Los Angeles

Kevin Pasnik

Richard/Bennett Gallery

At first glance, Kevin Pasnik’s object-sculptures appear to reference Minimalism, both in their use of industrial and everyday materials (sheet metal, 4 by 4s, and actual tree branches) and their serial, highly structured interaction with the surrounding space. Closer inspection, however, discloses a more overt concern with process. Pasnik attempts to occupy an enigmatic middle ground between the art object and performance (with the “work” acting as a trace of work). Unlike Minimalist practice, which tends to present the object as a productive fait accompli, Pasnik includes the residue and debris of process as an intrinsic part of the piece itself, self-consciously reifying Marx’s notion of labor as the realization of self through the bodily transformation of “nature.”

In Three Beams, Six Branches (all works 1990), Pasnik placed two sets of three tree branches (construction material in its natural state) vertically against the wall, “framed” by three 4 by 4s (construction material in its manufactured state). The sawdust that resulted from a vertical groove cut into each branch was collected and displayed on a shelf below. Though Pasnik’s actions were physically absent from the work, they registered everywhere as pure trace. Similarly, in Square Pull, Pasnik bolted a large expanse of sheet metal to the gallery wall, attached a cable to both ends, and pulled the material outward himself to create a curvilinear “record” of his own brute strength.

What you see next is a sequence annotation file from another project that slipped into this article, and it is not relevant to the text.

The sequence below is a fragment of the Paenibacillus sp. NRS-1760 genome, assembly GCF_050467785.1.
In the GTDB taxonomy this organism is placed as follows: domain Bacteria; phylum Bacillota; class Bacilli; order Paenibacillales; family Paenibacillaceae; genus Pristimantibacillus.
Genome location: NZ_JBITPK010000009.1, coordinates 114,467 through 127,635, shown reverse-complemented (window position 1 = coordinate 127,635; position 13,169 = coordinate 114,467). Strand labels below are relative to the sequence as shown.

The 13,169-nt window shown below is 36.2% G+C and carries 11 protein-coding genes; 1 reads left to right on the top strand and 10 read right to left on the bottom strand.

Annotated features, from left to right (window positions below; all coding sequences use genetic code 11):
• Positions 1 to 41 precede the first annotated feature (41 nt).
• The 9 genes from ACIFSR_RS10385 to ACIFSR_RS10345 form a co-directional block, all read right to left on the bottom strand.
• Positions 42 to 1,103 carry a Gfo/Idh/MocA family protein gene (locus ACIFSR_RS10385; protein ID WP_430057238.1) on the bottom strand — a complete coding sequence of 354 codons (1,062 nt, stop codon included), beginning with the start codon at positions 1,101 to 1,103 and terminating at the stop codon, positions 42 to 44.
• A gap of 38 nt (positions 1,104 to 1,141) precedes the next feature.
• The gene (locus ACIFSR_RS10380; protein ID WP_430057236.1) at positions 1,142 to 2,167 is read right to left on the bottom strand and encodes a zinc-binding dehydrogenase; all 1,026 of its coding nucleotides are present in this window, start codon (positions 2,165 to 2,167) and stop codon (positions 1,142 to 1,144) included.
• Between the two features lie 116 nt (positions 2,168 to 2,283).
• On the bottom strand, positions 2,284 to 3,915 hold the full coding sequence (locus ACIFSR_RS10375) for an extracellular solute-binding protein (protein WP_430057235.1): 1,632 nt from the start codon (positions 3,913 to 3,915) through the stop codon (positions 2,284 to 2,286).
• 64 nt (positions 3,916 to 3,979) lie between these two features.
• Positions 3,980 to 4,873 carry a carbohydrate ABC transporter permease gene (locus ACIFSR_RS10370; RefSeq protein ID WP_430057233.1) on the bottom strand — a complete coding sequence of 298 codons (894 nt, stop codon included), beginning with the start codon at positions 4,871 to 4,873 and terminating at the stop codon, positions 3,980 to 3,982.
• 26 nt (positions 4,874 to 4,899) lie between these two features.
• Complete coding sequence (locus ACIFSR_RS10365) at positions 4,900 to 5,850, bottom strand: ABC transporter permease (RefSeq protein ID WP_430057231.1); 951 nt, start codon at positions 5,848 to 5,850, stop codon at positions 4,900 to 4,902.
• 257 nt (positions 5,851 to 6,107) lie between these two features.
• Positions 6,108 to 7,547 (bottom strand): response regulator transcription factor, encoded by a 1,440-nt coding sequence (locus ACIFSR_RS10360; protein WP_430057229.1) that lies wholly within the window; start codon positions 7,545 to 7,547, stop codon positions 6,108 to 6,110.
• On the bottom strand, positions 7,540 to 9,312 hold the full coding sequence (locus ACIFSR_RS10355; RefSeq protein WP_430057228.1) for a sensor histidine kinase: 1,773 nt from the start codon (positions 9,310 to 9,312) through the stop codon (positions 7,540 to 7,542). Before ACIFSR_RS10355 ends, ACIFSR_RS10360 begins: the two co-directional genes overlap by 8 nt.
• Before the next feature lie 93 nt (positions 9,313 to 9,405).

Like Marx, Pasnik is aware that labor and its signification reflect and are a condition of the division of labor within the ideological state apparatus. In One Tree, branches and twigs were cut up and reordered on the gallery floor according to their size and original proximity to the trunk itself. This playful de- and reconstruction of the natural object through rational inventory transformed the tree into a potential agent of economic exchange, filtering its objectness through systematic ideological structures for purposes of cognition, cataloging, and ultimately buying and selling.

The problem with Pasnik’s strategy is that he goes to elaborate lengths to state the obvious: all art is the trace of now-absent performative acts and Pasnik merely makes visible the mechanics and process of his labor or strategy. There is very little for the viewer to do except consume the work passively or make simple connections between object and labor, labor and primary source. Even here, our production is controlled by the very rigid parameters of ideological reception Pasnik establishes. He needs to explore the relationship between “work” and work—less as alienated authorship and more as a disjunction that discloses his own ideological disposition. This is an old-fashioned case of the author-as-producer that ignores the more relevant notions of audience-as-reproducer, and, more pertinently, the possibility of labor ensures the death of the author as a privileged whole.

Colin Gardner